Joins in Oracle: Part 1

In Oracle, a join is the most powerful operation for merging information from multiple tables based on a common field. There are various types of joins but an INNER JOIN is the common of them.

Syntax

SELECT col1, col2, col3...

FROM table_name1, table_name2
WHERE
table_name1.col2 = table_name2.col1;

Types Of Joins

Types Of Joins 

To understand each of the preceding joins clearly we are assuming the following "CUSTOMER" and "ORDERS" tables:

CREATE TABLE Customer

       (
        Cust_id Number(10) NOT
NULL,

        Cust_name varchar2(20
),

              Country varchar2(20
),

        Receipt_no Number(10
),

        Order_id Number(10) NOT
NULL,

      
);

CREATE TABLE Orders

       (
        Order_id Number(10
),

        Item_ordered varchar2(20
),

        Order_date
date

      
); 

Table: CUSTOMER

Customer table

Table: ORDERS

Order table

First of all we will explain the "USING" clause and the "ON" clause.

1. Using Clause

To join a table using the USING Clause we write the following command.

Query

SELECT Cust_id, Cust_name, Country, item_Ordered, Order_date
FROM Customer C JOIN Orders O
USING (Order_id);

Execution of the query with result

Execution of the Join query

2. On Clause

To join a table using an ON Clause we write the following command:

Query

SELECT Cust_id, Cust_name, Country, item_Ordered, Order_date
FROM Customer C JOIN Orders O
USING (C.Order_id = O.Order_id);

Execution of the query with result


Join query with on clause

Equi Join

An Equi join is used to get the data from multiple tables where the names are common and the columns are specified. It includes the equal ("=") operator.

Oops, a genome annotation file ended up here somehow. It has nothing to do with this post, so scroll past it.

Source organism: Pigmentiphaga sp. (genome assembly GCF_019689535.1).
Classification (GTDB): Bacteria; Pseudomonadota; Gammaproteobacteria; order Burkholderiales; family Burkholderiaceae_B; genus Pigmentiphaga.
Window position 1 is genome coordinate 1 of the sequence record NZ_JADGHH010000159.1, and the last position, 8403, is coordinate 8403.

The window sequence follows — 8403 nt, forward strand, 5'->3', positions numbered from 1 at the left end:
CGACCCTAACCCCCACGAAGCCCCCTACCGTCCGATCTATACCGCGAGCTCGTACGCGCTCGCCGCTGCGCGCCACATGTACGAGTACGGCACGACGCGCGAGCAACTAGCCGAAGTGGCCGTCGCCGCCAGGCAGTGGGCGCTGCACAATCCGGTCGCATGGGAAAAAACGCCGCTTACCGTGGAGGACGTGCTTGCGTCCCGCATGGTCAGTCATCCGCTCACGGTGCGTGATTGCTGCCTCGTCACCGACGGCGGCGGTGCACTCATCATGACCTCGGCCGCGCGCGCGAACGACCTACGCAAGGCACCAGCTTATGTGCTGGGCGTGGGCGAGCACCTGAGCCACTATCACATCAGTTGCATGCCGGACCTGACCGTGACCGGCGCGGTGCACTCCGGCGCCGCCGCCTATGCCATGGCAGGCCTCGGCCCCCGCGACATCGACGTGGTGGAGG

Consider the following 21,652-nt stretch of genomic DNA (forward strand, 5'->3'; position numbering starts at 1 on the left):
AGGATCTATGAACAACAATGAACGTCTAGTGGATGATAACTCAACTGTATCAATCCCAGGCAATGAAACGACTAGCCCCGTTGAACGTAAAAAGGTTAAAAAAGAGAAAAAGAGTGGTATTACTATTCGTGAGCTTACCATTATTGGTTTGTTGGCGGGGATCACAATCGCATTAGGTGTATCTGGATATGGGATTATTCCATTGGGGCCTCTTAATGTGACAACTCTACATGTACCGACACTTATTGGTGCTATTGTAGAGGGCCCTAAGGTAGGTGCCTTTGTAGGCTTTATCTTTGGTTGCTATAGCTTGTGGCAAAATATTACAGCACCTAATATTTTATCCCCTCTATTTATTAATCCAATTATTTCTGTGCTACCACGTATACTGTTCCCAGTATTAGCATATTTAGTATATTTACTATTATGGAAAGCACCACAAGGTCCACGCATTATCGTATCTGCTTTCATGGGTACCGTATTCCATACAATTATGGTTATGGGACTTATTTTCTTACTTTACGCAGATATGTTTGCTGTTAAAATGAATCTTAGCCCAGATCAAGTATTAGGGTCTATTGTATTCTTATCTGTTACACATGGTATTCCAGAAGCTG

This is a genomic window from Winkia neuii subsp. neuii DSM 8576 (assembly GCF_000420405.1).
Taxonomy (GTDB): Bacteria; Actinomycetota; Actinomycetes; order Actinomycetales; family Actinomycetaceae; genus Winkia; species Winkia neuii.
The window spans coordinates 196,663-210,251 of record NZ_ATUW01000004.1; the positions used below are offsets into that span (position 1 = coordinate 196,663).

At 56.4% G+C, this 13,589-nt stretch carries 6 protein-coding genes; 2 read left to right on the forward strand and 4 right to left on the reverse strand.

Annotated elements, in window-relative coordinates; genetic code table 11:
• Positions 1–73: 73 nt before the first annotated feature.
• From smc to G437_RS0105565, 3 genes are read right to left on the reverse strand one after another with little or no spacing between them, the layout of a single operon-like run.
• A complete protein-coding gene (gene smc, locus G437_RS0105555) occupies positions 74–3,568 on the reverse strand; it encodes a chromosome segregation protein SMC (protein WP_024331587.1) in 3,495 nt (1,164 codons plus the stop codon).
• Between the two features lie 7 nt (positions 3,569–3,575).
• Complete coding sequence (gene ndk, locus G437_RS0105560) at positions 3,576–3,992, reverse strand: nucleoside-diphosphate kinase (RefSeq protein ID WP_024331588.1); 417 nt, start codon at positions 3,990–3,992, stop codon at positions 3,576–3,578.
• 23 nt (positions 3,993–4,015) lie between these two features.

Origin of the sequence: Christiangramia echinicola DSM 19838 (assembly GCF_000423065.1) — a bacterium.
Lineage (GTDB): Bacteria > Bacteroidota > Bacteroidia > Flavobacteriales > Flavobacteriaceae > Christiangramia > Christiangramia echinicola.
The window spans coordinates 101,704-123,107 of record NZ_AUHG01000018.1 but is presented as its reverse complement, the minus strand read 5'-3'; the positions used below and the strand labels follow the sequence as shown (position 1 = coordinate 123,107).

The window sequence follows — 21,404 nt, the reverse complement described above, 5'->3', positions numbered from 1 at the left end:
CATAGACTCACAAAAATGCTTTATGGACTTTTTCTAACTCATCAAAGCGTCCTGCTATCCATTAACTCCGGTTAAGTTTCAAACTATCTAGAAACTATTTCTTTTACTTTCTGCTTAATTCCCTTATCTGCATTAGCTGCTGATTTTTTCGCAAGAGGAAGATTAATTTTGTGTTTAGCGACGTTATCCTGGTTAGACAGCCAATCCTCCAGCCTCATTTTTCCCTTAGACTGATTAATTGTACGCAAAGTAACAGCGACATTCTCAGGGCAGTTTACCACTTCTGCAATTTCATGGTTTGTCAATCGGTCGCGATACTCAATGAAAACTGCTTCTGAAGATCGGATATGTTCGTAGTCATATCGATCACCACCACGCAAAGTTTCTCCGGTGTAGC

Example

SELECT Cust_id, Cust_name, item_Ordered, Order_date
FROM Customer C, Orders O
WHERE C.Order_id = O.Order_id;

Execution of the query with result

Equi Join

1. Inner Join

An Inner Join retrieves the matching records, in other words it retrieves all the rows where there is at least one match in the tables.

Example

SELECT Cust_id, Cust_name, Country, item_ordered, Order_date

FROM Customer INNER JOIN Orders
USING
(Order_id);

Execution of the query with result

Inner Join Query

2. Outer Join

The records that don't match will be retrieved by the Outer join. It is of the following three types:

  1. Left Outer Join

  2. Right Outer Join

  3. Full Outer Join

1. Left Outer Join

A Left outer join retrieves all records from the left hand side of the table with all the matched records. This query can be written in one of the following two ways.

Example

Method 1


SELECT
Cust_id, Cust_name, Country, item_ordered, Order_date
FROM
customer C, LEFT OUTER JOIN Orders O
ON (C. Order_id = O.Order_id)


Execution of the query with result

Left Outer Join  


Or:
                                                

Method 2

SELECT Cust_id, Cust_name, Country, item_ordered, Order_date
FROM customer C, Orders O

WHERE C.Order_id = O.Order_id(+);

Execution of the query with result

Left Outer Join Query Result


2. Right Outer Join

A Right Outer Join retrieves the records from the right hand side columns.

Example

Method 1


SELECT Cust_id, Cust_name, Country, item_ordered, Order_date
FROM
customer C, RIGHT OUTER JOIN Orders O
ON
(C. Order_id = O.Order_id)  

Execution of the query with result

Right Outer Join


Or:

Method 2

SELECT Cust_id, Cust_name, Country, item_ordered, Order_date

FROM customer C, Orders O
WHERE
C.Order_id(+)= O.Order_id;  

Execution of the query with result

Right Outer Join Query Result

3. Full Outer Join


To retrieve all the records, both matching and unmatched from all the tables then use the FULL OUTER JOIN.

Example

SELECT Cust_id, Cust_name, Country, item_ordered, Order_date

FROM customer C, FULL OUTER JOIN Orders OON (C. Order_id = O.Order_id)

Execution of the query with result

Full Outer Join


Next Article: Joins in Oracle: Part 2